Andrew Bujalski, 2013
#13, 2013 Skandies
I thought I had this movie figured out. Can't afford the latest equipment? Set your film in the past, and make it a mockumentary, so that there's an in-story reason why the video quality is so shitty! Can't afford to build a set or travel to a lot of locations? Have almost the entire story take place at a budget hotel! But then I read some interviews and learned that apparently the filmmakers didn't just use cheap equipment - they used vintage equipment, black-and-white tube cameras from 1969, which were difficult to track down and even more difficult to operate. It seems these cameras produce artifacts (highlight burn-in, squiggling, etc.) that aren't easy to just fake up in your editing software. So, yeah, this movie may be ugly, but by all accounts it's authentically ugly.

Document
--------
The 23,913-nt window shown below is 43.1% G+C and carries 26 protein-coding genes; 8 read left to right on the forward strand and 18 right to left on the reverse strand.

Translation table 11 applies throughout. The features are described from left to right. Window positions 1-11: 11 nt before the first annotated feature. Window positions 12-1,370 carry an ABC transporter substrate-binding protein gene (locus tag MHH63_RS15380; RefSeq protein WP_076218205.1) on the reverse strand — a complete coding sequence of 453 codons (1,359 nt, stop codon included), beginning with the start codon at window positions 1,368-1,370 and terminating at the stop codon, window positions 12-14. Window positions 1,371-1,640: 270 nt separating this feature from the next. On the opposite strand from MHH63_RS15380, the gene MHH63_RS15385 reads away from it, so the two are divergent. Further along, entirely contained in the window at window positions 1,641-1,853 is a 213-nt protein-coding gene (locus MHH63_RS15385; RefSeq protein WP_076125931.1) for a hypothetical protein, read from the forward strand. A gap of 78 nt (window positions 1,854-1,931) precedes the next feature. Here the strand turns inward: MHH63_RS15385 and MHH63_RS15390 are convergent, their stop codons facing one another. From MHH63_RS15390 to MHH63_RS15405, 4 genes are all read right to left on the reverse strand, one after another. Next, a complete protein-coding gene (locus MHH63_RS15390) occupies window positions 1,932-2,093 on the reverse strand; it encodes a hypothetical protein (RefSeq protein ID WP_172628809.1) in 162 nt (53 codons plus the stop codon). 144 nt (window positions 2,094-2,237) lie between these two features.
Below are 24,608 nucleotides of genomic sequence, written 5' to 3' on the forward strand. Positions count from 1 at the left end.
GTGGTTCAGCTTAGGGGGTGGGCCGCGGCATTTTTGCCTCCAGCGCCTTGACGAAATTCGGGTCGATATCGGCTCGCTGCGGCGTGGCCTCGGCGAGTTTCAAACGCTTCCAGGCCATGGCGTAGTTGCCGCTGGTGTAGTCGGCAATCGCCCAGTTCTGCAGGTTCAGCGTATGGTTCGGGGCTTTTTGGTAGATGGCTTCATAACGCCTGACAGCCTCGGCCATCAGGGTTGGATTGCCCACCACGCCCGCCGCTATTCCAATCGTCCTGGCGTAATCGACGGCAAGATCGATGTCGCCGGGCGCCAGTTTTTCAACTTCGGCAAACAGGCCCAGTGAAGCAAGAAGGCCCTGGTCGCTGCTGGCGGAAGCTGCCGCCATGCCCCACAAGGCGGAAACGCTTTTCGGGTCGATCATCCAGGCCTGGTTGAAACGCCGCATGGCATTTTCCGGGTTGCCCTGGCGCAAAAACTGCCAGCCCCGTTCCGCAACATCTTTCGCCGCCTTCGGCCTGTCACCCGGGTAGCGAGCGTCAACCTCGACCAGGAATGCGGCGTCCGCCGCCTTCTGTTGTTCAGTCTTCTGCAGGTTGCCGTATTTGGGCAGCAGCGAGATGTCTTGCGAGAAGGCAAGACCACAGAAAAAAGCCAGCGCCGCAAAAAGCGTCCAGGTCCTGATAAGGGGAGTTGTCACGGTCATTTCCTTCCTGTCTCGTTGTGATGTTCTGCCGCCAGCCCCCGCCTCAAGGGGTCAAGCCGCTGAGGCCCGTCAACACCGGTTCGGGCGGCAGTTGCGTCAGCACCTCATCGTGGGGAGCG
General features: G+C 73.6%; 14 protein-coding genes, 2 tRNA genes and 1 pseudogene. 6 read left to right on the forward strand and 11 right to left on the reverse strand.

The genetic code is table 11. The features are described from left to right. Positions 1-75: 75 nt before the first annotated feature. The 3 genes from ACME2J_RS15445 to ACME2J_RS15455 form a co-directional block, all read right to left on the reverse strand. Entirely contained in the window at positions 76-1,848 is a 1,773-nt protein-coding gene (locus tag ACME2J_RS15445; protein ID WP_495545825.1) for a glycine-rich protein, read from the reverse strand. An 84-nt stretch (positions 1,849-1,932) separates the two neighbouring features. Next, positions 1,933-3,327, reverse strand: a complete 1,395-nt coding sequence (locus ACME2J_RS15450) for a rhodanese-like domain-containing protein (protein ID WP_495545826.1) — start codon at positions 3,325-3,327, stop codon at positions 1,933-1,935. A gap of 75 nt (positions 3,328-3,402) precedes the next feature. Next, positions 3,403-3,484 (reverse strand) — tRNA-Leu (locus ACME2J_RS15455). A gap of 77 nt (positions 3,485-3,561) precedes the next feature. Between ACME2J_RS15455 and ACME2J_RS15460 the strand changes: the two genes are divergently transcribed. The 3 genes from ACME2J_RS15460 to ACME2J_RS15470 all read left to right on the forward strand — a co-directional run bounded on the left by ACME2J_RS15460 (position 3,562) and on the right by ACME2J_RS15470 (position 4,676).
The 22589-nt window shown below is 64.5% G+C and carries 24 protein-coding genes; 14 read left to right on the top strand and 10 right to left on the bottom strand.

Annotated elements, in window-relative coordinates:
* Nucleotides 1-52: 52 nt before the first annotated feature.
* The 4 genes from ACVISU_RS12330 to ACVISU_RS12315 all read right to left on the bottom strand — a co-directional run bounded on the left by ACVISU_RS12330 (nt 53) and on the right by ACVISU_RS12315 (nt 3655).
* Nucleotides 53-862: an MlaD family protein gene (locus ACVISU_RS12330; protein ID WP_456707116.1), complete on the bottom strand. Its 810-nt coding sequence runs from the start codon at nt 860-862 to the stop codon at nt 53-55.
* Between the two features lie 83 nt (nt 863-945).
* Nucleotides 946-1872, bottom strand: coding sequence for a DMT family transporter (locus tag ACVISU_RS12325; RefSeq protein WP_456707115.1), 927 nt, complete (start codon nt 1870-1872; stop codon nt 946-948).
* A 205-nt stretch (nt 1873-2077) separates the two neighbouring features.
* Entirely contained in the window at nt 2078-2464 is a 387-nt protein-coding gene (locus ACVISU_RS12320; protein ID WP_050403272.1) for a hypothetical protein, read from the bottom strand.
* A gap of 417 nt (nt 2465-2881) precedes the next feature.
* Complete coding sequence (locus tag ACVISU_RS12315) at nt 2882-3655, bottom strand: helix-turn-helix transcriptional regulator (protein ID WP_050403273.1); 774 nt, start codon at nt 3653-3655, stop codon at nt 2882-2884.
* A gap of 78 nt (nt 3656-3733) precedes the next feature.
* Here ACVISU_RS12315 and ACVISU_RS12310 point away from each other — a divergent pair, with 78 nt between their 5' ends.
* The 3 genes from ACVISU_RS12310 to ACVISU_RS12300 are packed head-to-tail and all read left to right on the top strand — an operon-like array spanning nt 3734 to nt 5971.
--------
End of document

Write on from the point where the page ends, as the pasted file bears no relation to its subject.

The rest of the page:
So the story here is that the '70s are giving way to the '80s, and in a microcosm of life on the cusp of the new decade, a Super 8 is simultaneously hosting an encounter group for aging flower children and a tournament pitting primitive chess programs against each other. (These programs are algorithmically more sophisticated than, say, ATARI VIDEO CHESS, but visually are less so - the teams from MIT and Caltech, huddled over their Zenith terminals, are simply typing in the moves the opposing program has made, and receiving their own program's reply in text.) Initially, the tournament is the focus of the film - as you'd expect, given the title - and as we're introduced to each team and watch the results of the opening games, it looks like this is going to be something like BEST IN SHOW. But the movie soon loses interest in the tournament, and instead goes off in several different directions. There's the culture clash between the nerds and the hippies, with one programmer treated to a "rebirthing" session and another propositioned by a swinger couple; taking a very different tone, another plot thread involves one team confronted with a program that seems to have gained sentience (quite a feat for something that runs on a PDP-11). Yet a third tone is struck by the thread that follows the travails of a dickish "independent programmer" who runs afoul of hotel staffers, drug dealers, and hordes of cats. And then you have the sequences that devolve into the sorts of cinematic distortions that characterized IT'S SUCH A BEAUTIFUL DAY. As with a lot of works that seem to cram together every single idea the author had, the ideas all end up kind of half-baked. As an ultra-low-budget calling card film, this does compare favorably to a lot of other works in the same category. But that's a bit like looking at the equipment in this movie and saying, "Ooh, a Commodore PET! I'll take that over that other guy's teletype."